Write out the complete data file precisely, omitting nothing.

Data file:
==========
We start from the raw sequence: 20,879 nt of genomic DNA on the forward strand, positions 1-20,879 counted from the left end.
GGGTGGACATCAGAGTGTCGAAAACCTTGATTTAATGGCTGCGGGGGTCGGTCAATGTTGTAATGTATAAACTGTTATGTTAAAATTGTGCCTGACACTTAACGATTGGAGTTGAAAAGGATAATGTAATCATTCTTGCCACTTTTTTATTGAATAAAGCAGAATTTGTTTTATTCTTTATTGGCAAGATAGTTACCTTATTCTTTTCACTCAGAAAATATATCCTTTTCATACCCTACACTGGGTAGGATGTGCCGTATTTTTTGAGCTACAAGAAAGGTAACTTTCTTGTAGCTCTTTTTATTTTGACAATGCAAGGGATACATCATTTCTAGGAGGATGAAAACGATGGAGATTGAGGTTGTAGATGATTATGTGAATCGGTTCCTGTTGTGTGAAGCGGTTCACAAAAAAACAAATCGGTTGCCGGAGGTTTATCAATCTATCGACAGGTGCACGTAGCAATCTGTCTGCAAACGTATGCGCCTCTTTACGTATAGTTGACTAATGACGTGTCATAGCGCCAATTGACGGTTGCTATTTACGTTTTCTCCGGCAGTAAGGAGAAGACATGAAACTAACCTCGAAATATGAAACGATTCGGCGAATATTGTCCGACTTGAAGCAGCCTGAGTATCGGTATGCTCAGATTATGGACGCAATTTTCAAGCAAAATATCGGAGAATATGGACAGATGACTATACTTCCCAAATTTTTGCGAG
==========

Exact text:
We start from the raw sequence: 20,879 nt of genomic DNA on the forward strand, positions 1-20,879 counted from the left end.
GGGTGGACATCAGAGTGTCGAAAACCTTGATTTAATGGCTGCGGGGGTCGGTCAATGTTGTAATGTATAAACTGTTATGTTAAAATTGTGCCTGACACTTAACGATTGGAGTTGAAAAGGATAATGTAATCATTCTTGCCACTTTTTTATTGAATAAAGCAGAATTTGTTTTATTCTTTATTGGCAAGATAGTTACCTTATTCTTTTCACTCAGAAAATATATCCTTTTCATACCCTACACTGGGTAGGATGTGCCGTATTTTTTGAGCTACAAGAAAGGTAACTTTCTTGTAGCTCTTTTTATTTTGACAATGCAAGGGATACATCATTTCTAGGAGGATGAAAACGATGGAGATTGAGGTTGTAGATGATTATGTGAATCGGTTCCTGTTGTGTGAAGCGGTTCACAAAAAAACAAATCGGTTGCCGGAGGTTTATCAATCTATCGACAGGTGCACGTAGCAATCTGTCTGCAAACGTATGCGCCTCTTTACGTATAGTTGACTAATGACGTGTCATAGCGCCAATTGACGGTTGCTATTTACGTTTTCTCCGGCAGTAAGGAGAAGACATGAAACTAACCTCGAAATATGAAACGATTCGGCGAATATTGTCCGACTTGAAGCAGCCTGAGTATCGGTATGCTCAGATTATGGACGCAATTTTCAAGCAAAATATCGGAGAATATGGACAGATGACTATACTTCCCAAATTTTTGCGAG